The light side and the dark side are both there, and over the years these have been at constant war with one another. I have seen the light side far more in evidence than I have the dark, and everyone I know who has worked closely with him agrees: while both are part of the “real” Nixon, the light side is by far the larger part, more central, the one that he himself identifies with.
I read this take on Richard Nixon by one of his key speechwriters, Ray Price in the epilogue of Evan Thomas’ BEING NIXON, A Man Divided.
Reminds me of one of the most unusual definitions of a leader that I came across years ago, from Parker Palmer:<
“A leader is a person who has an unusual degree of power to project on other people his or her shadow, or his or her light.”
I have often shared that with younger leaders, reminding them (and myself) every leader, including Biblical characters like David, and except for our Lord, projects both darkness and light.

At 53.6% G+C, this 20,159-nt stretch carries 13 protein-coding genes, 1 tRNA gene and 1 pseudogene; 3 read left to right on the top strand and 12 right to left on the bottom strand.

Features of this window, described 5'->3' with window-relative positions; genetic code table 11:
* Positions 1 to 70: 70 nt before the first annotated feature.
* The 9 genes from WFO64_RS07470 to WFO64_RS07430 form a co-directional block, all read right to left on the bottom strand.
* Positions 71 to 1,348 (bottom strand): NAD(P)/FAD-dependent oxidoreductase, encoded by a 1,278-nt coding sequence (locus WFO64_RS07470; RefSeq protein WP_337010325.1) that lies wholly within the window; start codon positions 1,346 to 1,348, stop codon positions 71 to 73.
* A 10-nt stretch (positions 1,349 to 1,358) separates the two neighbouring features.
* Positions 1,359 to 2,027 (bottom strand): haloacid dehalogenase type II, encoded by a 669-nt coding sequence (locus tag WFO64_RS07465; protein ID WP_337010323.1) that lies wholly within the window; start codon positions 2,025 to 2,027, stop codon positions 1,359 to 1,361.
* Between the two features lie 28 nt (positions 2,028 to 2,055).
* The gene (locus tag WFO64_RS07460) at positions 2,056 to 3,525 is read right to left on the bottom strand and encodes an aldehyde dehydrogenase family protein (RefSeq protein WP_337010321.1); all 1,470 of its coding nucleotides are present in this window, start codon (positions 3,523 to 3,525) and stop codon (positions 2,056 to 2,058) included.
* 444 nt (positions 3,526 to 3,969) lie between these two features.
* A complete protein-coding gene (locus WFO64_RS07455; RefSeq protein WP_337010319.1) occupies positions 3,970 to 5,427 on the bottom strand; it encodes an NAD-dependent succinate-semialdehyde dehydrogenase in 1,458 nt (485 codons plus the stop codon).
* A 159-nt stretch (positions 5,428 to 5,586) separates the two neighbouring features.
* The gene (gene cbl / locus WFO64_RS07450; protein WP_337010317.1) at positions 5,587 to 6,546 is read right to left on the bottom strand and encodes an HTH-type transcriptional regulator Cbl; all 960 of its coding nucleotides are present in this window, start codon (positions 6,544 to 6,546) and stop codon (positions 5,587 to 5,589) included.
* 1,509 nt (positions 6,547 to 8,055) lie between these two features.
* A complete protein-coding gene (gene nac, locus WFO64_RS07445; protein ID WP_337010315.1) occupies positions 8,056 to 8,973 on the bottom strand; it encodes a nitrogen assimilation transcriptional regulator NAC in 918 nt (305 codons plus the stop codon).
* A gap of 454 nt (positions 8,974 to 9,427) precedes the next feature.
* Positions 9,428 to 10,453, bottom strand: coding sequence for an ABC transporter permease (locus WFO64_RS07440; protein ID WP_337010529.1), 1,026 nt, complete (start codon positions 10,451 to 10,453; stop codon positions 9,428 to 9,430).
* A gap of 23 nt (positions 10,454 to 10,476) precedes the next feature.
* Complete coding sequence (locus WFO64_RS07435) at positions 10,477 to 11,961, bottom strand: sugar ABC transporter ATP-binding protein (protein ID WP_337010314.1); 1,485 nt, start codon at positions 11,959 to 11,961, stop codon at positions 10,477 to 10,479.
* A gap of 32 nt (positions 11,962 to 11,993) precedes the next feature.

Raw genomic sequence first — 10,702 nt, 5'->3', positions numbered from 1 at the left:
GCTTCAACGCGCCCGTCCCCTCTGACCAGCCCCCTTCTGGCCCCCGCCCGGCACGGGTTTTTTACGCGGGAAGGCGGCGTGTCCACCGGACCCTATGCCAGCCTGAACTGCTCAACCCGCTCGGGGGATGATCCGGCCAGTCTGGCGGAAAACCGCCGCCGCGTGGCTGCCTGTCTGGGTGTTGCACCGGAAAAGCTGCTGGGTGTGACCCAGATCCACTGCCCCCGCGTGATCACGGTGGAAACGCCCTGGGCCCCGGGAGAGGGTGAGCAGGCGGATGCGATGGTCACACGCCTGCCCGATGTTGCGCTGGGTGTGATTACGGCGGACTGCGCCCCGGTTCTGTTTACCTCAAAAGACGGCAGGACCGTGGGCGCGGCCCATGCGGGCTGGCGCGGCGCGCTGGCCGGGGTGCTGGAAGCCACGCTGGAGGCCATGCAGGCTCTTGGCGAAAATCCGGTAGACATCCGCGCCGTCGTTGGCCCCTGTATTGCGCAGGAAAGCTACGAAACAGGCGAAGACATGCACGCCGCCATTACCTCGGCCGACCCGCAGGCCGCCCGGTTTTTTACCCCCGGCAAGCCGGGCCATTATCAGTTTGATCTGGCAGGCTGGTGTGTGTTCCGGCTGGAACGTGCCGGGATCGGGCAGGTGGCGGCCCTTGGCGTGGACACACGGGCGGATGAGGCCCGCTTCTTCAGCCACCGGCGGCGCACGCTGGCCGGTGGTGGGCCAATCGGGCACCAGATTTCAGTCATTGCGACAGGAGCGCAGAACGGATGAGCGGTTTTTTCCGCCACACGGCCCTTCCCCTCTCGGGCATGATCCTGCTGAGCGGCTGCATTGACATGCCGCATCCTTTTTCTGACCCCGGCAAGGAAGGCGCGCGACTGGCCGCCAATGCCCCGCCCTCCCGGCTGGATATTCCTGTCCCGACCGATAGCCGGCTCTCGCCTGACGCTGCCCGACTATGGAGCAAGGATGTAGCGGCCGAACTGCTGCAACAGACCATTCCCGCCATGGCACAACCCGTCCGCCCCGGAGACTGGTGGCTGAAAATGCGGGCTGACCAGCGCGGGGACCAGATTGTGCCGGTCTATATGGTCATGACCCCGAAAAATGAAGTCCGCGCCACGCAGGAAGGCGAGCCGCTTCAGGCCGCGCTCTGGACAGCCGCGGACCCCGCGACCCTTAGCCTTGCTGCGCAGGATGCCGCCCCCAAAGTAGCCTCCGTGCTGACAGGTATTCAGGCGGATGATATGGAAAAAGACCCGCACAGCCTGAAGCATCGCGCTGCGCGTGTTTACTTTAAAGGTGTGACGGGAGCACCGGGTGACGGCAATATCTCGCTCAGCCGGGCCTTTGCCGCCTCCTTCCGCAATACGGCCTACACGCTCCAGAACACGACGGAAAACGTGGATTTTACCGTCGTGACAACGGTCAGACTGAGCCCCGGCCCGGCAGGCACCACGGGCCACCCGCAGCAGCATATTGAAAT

A brilliant young Asian leader I admire wrote a paper on leadership for a doctoral course with the late Peter Drucker. Drucker returned it with a handwritten note: “You know a lot about leadership. But not much about yourself.”
How crucial self-awareness is for leaders. And how painful to allow the light of God’s Spirit to reflect light and also reveal dark places in our lives, that the Light of the World may clearly shine through our lives.